Senator Donohue behind Governor Ray’s right shoulder. Jim Thatcher on the right behind Vinzant. The taller man in the back between Governor Ray and Vinzant is then acting Secretary of DSHS, Jerry Thomas.
Governor Ray in the Washington State Penitentiary Motorcycle Association (AKA “the Bikers”) clubhouse. Governor Ray’s sister to her right. Photographer Ethan Hoffman (kneeling) in the foreground shooting a picture.
Vinzant making a point with Senator Donohue while the governor looks on. Newly elected union president, Parley Edwards, behind Senator Donohue.
Nicholas Genakos, or “Nick the Greek” as the correctional officers called him, has the distinction of being the shortest serving superintendent of WSP in its more than 100 year history. He was superintendent for all of six weeks.
Prior to taking over from Douglas Vinzant as superintendent in July 1978, Genakos had been Vinzant’s associate superintendent for custody. The two men knew each other from their days in Massachusetts, when Vinzant was warden of Walpole prison and Genakos was his deputy. After a bomb exploded in the penitentiary’s central control room in August 1978, Vinzant was fired as Director of Prisons and Genakos was asked to resign as WSP superintendent.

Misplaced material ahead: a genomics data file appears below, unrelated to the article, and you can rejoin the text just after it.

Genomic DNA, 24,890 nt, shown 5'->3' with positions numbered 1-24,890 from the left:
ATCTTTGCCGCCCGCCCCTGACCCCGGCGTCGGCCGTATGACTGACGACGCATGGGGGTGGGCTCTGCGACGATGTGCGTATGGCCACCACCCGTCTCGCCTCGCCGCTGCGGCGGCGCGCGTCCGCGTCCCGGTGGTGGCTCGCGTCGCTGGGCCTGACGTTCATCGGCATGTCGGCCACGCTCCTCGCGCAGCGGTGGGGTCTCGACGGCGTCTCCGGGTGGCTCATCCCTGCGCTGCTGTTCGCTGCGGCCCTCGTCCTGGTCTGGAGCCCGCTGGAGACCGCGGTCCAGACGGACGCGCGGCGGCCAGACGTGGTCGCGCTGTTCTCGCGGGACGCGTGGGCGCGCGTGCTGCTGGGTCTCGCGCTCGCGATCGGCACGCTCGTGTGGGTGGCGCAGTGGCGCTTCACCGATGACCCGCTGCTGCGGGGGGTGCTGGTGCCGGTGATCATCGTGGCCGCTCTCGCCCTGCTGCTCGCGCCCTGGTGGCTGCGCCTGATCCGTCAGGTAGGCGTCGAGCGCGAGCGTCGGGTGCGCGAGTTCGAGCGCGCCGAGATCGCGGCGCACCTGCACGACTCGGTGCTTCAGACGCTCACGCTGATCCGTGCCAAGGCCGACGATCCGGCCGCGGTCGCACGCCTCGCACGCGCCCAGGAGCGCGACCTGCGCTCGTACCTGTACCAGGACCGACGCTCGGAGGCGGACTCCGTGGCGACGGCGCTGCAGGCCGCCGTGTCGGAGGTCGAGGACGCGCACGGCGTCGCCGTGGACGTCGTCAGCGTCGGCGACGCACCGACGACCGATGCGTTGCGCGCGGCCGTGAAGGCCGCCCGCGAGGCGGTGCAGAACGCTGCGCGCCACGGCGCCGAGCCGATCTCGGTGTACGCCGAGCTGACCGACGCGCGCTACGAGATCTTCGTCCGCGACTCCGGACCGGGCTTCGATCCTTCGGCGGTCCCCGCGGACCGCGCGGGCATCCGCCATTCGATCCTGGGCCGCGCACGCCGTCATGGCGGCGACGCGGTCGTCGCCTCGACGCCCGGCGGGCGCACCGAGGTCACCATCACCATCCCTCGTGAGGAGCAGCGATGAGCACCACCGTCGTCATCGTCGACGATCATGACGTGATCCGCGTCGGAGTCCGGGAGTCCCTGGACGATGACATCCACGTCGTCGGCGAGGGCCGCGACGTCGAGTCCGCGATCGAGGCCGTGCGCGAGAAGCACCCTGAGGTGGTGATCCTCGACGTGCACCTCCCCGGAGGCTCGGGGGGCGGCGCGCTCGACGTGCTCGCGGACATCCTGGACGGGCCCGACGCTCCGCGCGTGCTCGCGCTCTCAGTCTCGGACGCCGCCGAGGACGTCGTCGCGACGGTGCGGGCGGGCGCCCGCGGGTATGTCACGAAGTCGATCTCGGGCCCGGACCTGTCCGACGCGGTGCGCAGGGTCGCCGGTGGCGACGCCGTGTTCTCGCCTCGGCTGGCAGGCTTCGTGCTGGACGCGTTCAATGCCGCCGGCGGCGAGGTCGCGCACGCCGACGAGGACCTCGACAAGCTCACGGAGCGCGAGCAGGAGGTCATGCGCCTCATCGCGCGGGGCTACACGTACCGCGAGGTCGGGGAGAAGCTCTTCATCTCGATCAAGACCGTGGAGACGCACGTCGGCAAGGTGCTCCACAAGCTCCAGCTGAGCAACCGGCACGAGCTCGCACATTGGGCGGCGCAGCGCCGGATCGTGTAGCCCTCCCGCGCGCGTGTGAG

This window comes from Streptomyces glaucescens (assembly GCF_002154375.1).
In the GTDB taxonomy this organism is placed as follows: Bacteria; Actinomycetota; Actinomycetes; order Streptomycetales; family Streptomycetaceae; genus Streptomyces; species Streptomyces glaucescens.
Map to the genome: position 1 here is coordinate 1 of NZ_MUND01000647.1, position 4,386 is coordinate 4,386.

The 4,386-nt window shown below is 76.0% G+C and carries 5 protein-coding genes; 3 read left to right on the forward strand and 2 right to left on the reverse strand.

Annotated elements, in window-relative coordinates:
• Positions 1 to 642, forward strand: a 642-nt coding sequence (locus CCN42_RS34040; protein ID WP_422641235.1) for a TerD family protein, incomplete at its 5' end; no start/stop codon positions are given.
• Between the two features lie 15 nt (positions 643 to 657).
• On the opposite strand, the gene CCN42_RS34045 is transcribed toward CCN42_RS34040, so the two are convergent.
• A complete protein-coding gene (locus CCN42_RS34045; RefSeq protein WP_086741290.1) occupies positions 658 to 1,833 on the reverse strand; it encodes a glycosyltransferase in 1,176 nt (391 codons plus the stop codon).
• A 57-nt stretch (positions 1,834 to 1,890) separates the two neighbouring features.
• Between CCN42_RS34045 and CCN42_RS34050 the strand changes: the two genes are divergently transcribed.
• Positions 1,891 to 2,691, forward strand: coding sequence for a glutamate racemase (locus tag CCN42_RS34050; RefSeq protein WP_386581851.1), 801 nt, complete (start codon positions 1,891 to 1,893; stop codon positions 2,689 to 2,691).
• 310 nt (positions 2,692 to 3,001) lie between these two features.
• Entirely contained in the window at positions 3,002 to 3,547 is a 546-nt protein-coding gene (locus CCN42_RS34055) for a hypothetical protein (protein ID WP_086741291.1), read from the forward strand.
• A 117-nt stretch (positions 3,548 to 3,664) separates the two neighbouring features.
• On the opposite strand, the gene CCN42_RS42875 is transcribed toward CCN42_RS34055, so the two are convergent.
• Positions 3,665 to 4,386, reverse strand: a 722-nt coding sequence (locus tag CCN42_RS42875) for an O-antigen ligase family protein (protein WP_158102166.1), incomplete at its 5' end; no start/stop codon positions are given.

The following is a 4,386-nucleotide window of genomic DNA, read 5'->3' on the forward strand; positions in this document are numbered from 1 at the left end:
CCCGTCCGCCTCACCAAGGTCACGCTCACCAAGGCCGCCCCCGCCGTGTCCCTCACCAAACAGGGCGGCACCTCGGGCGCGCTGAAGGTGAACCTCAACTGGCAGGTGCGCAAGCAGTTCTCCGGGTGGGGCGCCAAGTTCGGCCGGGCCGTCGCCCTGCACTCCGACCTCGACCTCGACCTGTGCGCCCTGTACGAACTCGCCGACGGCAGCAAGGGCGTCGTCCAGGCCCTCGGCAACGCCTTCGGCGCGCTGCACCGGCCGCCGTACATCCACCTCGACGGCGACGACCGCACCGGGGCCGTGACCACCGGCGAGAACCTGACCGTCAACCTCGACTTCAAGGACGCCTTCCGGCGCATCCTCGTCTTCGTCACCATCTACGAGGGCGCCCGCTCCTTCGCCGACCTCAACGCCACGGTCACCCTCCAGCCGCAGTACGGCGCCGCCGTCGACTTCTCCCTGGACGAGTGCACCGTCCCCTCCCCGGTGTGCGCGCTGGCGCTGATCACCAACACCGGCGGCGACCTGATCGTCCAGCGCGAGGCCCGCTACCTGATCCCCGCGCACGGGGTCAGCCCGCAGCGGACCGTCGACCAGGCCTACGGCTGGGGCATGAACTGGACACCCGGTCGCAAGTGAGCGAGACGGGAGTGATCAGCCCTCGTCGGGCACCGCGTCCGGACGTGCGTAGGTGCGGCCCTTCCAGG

James (Jim) Spalding was born in Montana, the eldest son of the Captain of the Guards at Montana State Prison in Deer Lodge. As a young man he came to Washington State, hoping to become a state trooper. When he discovered there was a one year residency requirement to apply for the job, he went to work at the penitentiary as a correctional officer.
Spalding quickly rose through the ranks. Every time he took a civil service exam for promotion – for sergeant, lieutenant, and captain – he was ranked number one on the state register. Spalding left the penitentiary in 1974 to become an associate superintendent at the Monroe Reformatory, the other old prison in Washington.
In August, 1978, a few weeks shy of his 38th birthday, Spalding was named superintendent of the Washington State Penitentiary. He inherited a broken and dysfunctional prison. Not only were the inmates out of control, so too were many of the correctional officers. Many officers did little or nothing; some ran in rat packs, harassing inmates, trashing their cells, and beating them.
Spalding was penitentiary superintendent until July 1981 when he became Deputy Director of the Division of Prisons for the newly created Washington State Department of Corrections. His years as superintendent coincided with some of the most difficult times at the penitentiary.
Jim Spalding died in September 2014.
On June 15, 1979, Sergeant William Cross was murdered by inmates. The attack occurred in an extension of People’s Park, between the south entry to the dining hall and Big Red (see site plan). He was stabbed five times, one cutting his aorta. At the time, Sergeant Cross was the only officer in Washington State to be killed at the hands of inmates in living memory.
Cross’s death marked the beginning of the longest lockdown (nearly six months) in the history of Washington’s prisons.